CLAXTON—The Tennessee Department of Transportation is considering modifying a 2.6-mile section of Clinton Highway where there have been 10 fatal crashes in a decade. The four-lane roadway could be reduced to three lanes with a passing lane and a center turn lane.
The proposal was presented at a community meeting at the Claxton Community Center on Thursday evening. It wasn’t a TDOT public meeting, but TDOT officials gave a presentation at the request of Anderson County officials.
There have been 10 fatal crashes in 10 years on a 2.6-mile section of Clinton Highway between Edgemoor Road and the Anderson County-Knox County line, TDOT said.
“That’s pretty high in a small section of roadway,” said Nathan Vatter, TDOT regional traffic engineer. “It’s a significant number of fatalities.”
In addition to the fatal crashes, there have been 11 crashes with incapacitating injuries, 87 other injuries, and 252 total crashes.
The short section of roadway includes a hilly, curvy area with no median or center lane. The roadway shoulders are limited in areas, the speed limit is 50 mph, and there are several areas with no buffers between traffic traveling north and south, meaning vehicles zoom past each other around curves while moving in opposite directions.
TDOT outlined two alternatives to help reduce fatal and injury-causing crashes, and improve safety and access to the highway, during the Thursday evening meeting.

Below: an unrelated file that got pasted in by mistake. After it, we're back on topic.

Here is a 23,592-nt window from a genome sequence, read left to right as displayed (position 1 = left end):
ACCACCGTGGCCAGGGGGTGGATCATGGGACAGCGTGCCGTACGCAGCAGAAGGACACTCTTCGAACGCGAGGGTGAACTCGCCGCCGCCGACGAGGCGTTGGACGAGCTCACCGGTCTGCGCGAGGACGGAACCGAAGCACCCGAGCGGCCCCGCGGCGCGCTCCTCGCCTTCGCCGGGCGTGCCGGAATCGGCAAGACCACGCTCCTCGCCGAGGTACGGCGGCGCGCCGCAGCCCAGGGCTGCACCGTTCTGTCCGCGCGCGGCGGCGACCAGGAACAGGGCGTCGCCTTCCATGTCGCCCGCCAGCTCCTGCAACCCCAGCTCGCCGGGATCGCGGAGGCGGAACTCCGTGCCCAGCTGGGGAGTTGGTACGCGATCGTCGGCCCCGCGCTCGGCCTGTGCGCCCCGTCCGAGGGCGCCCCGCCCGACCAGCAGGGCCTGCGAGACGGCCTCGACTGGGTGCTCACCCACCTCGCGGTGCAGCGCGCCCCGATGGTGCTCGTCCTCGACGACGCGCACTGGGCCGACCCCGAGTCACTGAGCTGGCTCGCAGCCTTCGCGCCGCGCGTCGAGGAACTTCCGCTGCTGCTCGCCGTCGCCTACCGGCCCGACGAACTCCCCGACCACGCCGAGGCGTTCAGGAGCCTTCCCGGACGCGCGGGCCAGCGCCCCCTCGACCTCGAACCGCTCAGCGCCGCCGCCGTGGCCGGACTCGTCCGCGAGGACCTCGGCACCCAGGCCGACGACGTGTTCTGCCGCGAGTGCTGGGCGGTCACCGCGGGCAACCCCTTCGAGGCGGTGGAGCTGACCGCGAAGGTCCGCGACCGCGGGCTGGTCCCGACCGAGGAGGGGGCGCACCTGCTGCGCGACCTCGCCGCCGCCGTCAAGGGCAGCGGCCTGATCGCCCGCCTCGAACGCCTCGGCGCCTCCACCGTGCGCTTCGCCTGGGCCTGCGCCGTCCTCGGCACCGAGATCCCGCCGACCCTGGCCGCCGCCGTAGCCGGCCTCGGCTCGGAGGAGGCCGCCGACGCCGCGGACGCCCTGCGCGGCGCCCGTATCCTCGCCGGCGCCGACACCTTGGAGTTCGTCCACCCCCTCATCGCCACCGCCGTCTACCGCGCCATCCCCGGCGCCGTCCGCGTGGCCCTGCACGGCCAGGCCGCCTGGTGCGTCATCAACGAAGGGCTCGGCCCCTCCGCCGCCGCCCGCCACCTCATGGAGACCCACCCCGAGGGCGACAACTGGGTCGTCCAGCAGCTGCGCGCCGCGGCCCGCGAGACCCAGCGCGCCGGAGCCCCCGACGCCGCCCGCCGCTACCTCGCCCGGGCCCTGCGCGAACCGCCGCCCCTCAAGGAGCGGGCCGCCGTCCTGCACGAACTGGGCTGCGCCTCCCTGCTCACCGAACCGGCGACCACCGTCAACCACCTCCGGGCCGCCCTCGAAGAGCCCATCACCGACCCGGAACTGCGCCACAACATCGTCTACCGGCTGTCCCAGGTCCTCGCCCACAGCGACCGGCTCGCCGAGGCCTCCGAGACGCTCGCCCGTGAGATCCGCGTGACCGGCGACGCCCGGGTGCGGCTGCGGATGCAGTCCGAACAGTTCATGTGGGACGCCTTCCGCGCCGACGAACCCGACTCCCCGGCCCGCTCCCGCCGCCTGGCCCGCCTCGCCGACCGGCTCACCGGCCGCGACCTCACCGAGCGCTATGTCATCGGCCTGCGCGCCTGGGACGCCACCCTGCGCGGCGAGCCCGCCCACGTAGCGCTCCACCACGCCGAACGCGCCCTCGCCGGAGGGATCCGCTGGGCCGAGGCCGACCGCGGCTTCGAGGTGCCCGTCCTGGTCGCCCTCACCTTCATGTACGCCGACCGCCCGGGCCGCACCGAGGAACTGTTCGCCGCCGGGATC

“We’ve looked at this route for many years,” Vatter said.
The first proposal was to widen Clinton Highway to five lanes, including a center turn lane, with shoulders. But that project could cost about $30 million, take 15 years, and require the state to acquire right-of-ways, Vatter said.
Funding that five-lane project will be difficult, said Steven Borden, TDOT Region 1 Director. It’s also not feasible based on traffic volumes, TDOT said.
Borden said there are other steps that can be taken in the meantime.
The other steps are included in the second alternative presented Thursday. TDOT plans to resurface the 2.6-mile section of Clinton Highway in 2017. As part of that project, the department could change that stretch of highway to a three-lane roadway with a passing lane in one direction, wider shoulders, and a continuous center turn lane.
TDOT said the proposed center turn lane in the middle of the three-lane highway would provide a buffer between vehicles traveling in opposite directions, reduce rear-end collisions, and set up a “safe refuge” for turning traffic. Adding a center turn lane can reduce crashes by 37 percent, Borden said.
There would also be seven-foot paved shoulders, which would help emergency and disabled vehicles, provide a “recovery area” for cars that stray off the road, and help mail carriers and right-turning traffic, TDOT said. Adding paved shoulders can reduce crashes where vehicles leave the road, known as “roadway departures,” by up to 47 percent, depending upon the shoulder width, the department said.
“If we’re able to do that now, we’re talking about saving lives,” Borden said of the proposed center turn lane and seven-foot shoulders.
The five-lane widening and other improvements could still be done later, Borden said.